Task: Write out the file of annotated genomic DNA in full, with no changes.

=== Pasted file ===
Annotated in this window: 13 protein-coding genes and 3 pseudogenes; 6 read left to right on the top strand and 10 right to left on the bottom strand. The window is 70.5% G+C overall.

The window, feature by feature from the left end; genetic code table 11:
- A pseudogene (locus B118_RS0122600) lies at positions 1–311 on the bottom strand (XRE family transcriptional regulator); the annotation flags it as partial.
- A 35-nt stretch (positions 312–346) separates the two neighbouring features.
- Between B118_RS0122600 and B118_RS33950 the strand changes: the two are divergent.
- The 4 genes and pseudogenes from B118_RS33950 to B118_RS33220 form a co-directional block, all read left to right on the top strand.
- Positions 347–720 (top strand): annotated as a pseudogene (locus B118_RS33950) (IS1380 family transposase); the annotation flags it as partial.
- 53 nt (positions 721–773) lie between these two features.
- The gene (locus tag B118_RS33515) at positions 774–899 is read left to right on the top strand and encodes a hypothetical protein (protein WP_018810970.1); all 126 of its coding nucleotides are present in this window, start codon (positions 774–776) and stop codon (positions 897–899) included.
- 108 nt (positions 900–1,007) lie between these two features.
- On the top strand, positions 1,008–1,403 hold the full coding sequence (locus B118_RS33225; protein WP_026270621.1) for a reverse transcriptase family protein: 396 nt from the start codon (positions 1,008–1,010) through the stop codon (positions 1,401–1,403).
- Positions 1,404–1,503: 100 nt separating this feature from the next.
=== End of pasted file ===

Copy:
Annotated in this window: 13 protein-coding genes and 3 pseudogenes; 6 read left to right on the top strand and 10 right to left on the bottom strand. The window is 70.5% G+C overall.

The window, feature by feature from the left end; genetic code table 11:
- A pseudogene (locus B118_RS0122600) lies at positions 1–311 on the bottom strand (XRE family transcriptional regulator); the annotation flags it as partial.
- A 35-nt stretch (positions 312–346) separates the two neighbouring features.
- Between B118_RS0122600 and B118_RS33950 the strand changes: the two are divergent.
- The 4 genes and pseudogenes from B118_RS33950 to B118_RS33220 form a co-directional block, all read left to right on the top strand.
- Positions 347–720 (top strand): annotated as a pseudogene (locus B118_RS33950) (IS1380 family transposase); the annotation flags it as partial.
- 53 nt (positions 721–773) lie between these two features.
- The gene (locus tag B118_RS33515) at positions 774–899 is read left to right on the top strand and encodes a hypothetical protein (protein WP_018810970.1); all 126 of its coding nucleotides are present in this window, start codon (positions 774–776) and stop codon (positions 897–899) included.
- 108 nt (positions 900–1,007) lie between these two features.
- On the top strand, positions 1,008–1,403 hold the full coding sequence (locus B118_RS33225; protein WP_026270621.1) for a reverse transcriptase family protein: 396 nt from the start codon (positions 1,008–1,010) through the stop codon (positions 1,401–1,403).
- Positions 1,404–1,503: 100 nt separating this feature from the next.